To support this, object-oriented compilers use a technique called the virtual method table, or VMT. For each class in a program, the compiler generates a fixed table of the virtual methods defined by the class.

Container VMT
Suitcase VMT

The Suitcase VMT must start by following the Container VMT for the methods that it inherits; but for methods that it overrides (here, the add method), it contains the address of the overriding method's first instruction instead.

We change the CIR format by always allocating the first four bytes to refer to the VMT of the instance's actual class. Thus, if bag were a Suitcase, its CIR contains first the Suitcase VMT's memory address, followed by its capacity instance variable value, then its contents value, then its closed value. The constructor would be responsible for initializing the VMT pointer for each class instance.

Container CIR
Suitcase CIR

The following translation of bag.add(25); would support overriding, where R4 contains the address corresponding to bag.

MOV R0R4       ; set up parameters as before
MOV R1#25
LDR R3, [R4]     ; load VMT address for bag into R3
ADD LRPC#4   ; set up link register to be instruction after next
LDR PC, [R3#4; load into PC (thus branching) the address of add method

The first line looks at the memory pointed to by bag; with our redefinition of the CIR format, the data here is the memory address of the VMT for bag's actual type. If bag is a Suitcase, then this line would place the address of the Suitcase VMT into R3. When the computer enters the routine from the last line, it determines the routine's address from the second entry in the Suitcase VMT, which would be Suitcase's add method. If bag were a plain Container, however, then the third line would load Container's VMT address, and so it would enter Container's add method in the final line since this is where the second entry of Container's VMT points.

4. Efficiency of virtual methods

Calling virtual methods is somewhat less efficient than calling non-virtual methods. The problem is that calling them requires two memory accesses: one to find the virtual table's address, and another to load the method's location in memory. In contrast, a non-virtual method requires no memory accesses. We call this the virtual method penalty.

This slight inefficiency of calling virtual methods led the C++ designers to require C++ programmers to explicitly designate which methods should be virtual. Because many C++ programmers do not make this effort, most C++ methods turn out to be non-virtual. This jars many object-oriented advocates, who feel that non-virtual methods are contrary to object-oriented ideals. The Java designers followed this sentiment by defining all instance methods to be virtual by default. They did, however, allow a programmer to designate a method as final, which prevents a subclass from overriding the method; methods marked as private would also be impossible to override. This permits the compiler to avoid the virtual method call penalty. (Generally, you should avoid such optimizations unless tests demonstrate that the change truly makes a difference for your particular program. It rarely does, since the two extra memory references aren't that catastrophic.)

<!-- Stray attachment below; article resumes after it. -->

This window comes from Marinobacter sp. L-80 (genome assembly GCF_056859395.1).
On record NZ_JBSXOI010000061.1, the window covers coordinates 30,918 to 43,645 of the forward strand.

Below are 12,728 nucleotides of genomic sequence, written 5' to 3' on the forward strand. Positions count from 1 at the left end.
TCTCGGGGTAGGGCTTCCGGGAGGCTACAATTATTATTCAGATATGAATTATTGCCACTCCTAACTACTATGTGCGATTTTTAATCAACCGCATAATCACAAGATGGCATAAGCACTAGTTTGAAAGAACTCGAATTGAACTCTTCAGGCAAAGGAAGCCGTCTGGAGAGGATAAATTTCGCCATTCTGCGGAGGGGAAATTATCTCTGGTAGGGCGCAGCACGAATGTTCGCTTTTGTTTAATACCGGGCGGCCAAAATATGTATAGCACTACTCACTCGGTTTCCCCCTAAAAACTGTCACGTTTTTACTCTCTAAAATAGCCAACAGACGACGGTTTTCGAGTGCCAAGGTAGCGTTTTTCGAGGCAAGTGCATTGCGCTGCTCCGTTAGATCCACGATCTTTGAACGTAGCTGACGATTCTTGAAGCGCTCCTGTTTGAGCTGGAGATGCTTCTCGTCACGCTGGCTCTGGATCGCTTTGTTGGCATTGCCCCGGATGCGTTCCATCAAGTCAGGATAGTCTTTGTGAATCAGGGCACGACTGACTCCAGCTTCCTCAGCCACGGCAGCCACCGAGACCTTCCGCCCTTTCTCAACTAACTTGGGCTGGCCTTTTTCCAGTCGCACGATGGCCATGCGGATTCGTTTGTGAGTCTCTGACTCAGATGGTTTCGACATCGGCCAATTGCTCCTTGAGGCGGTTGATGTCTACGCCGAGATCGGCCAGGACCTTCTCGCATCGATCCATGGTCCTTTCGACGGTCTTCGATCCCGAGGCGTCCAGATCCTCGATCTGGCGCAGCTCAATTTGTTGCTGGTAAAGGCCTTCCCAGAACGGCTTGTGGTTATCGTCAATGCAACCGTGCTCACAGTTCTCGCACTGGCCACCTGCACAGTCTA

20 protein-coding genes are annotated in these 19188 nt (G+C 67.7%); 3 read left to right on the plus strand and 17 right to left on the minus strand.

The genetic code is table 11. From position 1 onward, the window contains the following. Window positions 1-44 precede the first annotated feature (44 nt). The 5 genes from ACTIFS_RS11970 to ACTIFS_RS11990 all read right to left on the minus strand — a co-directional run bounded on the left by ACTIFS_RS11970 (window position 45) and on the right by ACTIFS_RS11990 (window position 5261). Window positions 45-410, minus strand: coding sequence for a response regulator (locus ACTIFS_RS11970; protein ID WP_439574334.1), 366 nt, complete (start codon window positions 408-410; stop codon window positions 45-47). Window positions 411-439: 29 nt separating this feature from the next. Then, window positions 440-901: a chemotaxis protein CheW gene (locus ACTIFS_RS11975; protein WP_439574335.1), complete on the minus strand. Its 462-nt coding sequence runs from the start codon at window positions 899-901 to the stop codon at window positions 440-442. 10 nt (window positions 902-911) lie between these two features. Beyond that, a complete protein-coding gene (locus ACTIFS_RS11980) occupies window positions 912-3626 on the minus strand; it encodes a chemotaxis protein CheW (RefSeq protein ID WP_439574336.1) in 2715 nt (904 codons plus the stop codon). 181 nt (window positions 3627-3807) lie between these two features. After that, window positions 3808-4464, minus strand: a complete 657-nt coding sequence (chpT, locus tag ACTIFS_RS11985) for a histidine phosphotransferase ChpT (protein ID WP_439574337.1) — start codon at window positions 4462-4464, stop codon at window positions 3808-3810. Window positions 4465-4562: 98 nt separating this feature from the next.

In practice, a good optimizer can reduce the virtual method call penalty. A simple optimization for an object-oriented compiler is to determine the actual variable type at compile time. Consider the following.

Container bag = new Suitcase(100);

A compiler might look at this code and determine that, when the add method is being called, bag is of necessity a Suitcase. Thus, it could generate code to call Suitcase's add method directly, without reference to the VMT to which bag refers.

When inference of the actual type doesn't eliminate the penalty, it might be alleviated through avoiding repeated loads from the VMT. Consider the following.

for (; n != 0n--) bag.add(n);

This seems to require two memory references each time the program calls add. But the compiler could notice that the computation of add's location can be lifted from the loop.

      LDR R11, [R4]      ; load VMT address into R3
      LDR R11, [R3#4]  ; load address of add method into R11
      B test
again MOV R0R4         ; bag.add(n)
      MOV R1R5
      ADD LRPC#4
      MOV PCR11
      SUB R5R5#1   ; n--
test  TST R5R5         ; repeat if n != 0
      BNE again

Through these two optimizing techniques, a compiler can reduce the virtual method penalty to a fraction of what it would be otherwise. Many programmers erroneously exaggerate the virtual method penalty because they underestimate what a good optimizer can do.